A History of Lawrence County Physicians and a Review of Medicine as Practiced 100 years ago.
By Tom Kirkwood and notes from H. V. Lewis MD.
Published by LCHS from Series of Articles published in the Daily Record in the 1970’s
The Illinois Medical Society was an outgrowth of a Medical Society that was first organized in Lawrenceville. Lawrence County and Lawrenceville should be quite proud of this society which was formed here, in 1846. The Illinois Medical Society born in the General Assembly of 1877 was said to have been conceived by the Aesculapian Society of the Wabash Valley in 1856, when this society originally organized in 1846 as the Lawrenceville Aesculapian Medical Society. A committee was appointed to go before the General Assembly with a request that a law regulating the practice of medicine and requiring the registration of births and deaths be enacted. When the law went into effect it was found that of the 7400 physicians in the state, only half were graduates of medical schools, 490 were using fraudulent credentials and a good many were practicing under assumed names.
In the 1830s and '40s the state was sparsely populated. There were no daily papers, medical journals were scarce, and no telephones, no telegraphs and no railroads were available. The Postal Service was primitive. The average physician had to depend on himself and was professionally very lonely. It was under these circumstances that a few physicians in Lawrenceville and Lawrence County invited some colleagues from Crawford County to a meeting in Lawrenceville in 1846. They exchanged views and ideas and the experience was so valuable to all of them that this society was organized and agreed to meet in Lawrenceville again. In 1847 the Society was incorporated; it soon had members from Danville, Champaign Urbana in Illinois, and Clinton, Rockville and Terre Haute in Indiana. The society grew to include physicians across the state of Illinois and several from Indiana.
During the years preceding and following 1850 our people had malaria, the various dysenteries and typhoid fever, these diseases being very common in River towns where streams were damned to produce waterpower for mills. These towns were trading centers and the people came from all directions to buy and sell and have grain ground into flour and to swap gossip and diseases.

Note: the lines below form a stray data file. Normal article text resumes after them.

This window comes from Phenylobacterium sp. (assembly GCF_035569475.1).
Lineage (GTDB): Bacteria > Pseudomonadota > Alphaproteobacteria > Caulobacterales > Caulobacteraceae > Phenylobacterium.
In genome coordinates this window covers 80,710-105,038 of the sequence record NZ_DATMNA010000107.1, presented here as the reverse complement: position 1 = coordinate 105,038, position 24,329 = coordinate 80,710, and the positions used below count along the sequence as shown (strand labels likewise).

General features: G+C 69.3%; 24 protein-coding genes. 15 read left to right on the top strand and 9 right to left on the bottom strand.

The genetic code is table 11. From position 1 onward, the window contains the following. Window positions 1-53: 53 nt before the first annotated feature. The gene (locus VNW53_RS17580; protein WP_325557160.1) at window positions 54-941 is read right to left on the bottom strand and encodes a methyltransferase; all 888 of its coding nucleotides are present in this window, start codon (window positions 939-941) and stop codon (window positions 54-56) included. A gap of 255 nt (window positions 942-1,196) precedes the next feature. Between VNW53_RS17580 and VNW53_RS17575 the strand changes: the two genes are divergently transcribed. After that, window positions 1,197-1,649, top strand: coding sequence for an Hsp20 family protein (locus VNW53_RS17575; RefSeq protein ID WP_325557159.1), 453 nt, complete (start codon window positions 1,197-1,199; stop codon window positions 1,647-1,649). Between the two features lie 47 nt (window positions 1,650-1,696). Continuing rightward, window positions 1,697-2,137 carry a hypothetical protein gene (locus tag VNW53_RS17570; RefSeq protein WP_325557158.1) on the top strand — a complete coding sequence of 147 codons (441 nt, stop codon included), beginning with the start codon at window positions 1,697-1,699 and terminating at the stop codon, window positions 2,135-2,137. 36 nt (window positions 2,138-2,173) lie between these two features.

At intervals epidemics of cholera, diphtheria, smallpox and other contagious diseases occurred. Whooping cough and "summer" complaint were great killers of young children and some estimated that half the children died before reaching the age of five years. Pneumonia, called "lung" fever was very prevalent as was rheumatic fever. Malaria was the only disease for which there was an effective remedy.
The following excerpt from a letter in 1846 gives some idea of how a patient was treated:
Father has taken sick on October 3 and died on the 14th. He was taken with a chill while on his way to church meeting. We sent for a doctor who said he had bilious fever and started giving him quinine and Dover's powders. His hands and feet got cold and pulseless that night but he breathed natural and easy and the doctor concluded it was congestive chill. The doctor had me boil red peppers in vinegar and rub his hands and feet with this. We gave wine inwardly and washed him with brandy and red peppers in vinegar. The doctor put a blister on him and it drew well. Relatives came in and asked father if he was willing to die and he said "yes". Father was weak and could not talk. We kept on giving him the wine and washing him with peppers in vinegar and he began to get warm. We put hot bricks in his hands and feet and his pulse began to return. By night he seemed much better and I asked him if he wanted to be shaved and he said yes. He was, and resigned but grew weaker and died without a struggle.
This letter gives a vivid description of how a sick man was treated in the 1840s and the same type of treatment was used for many years after that.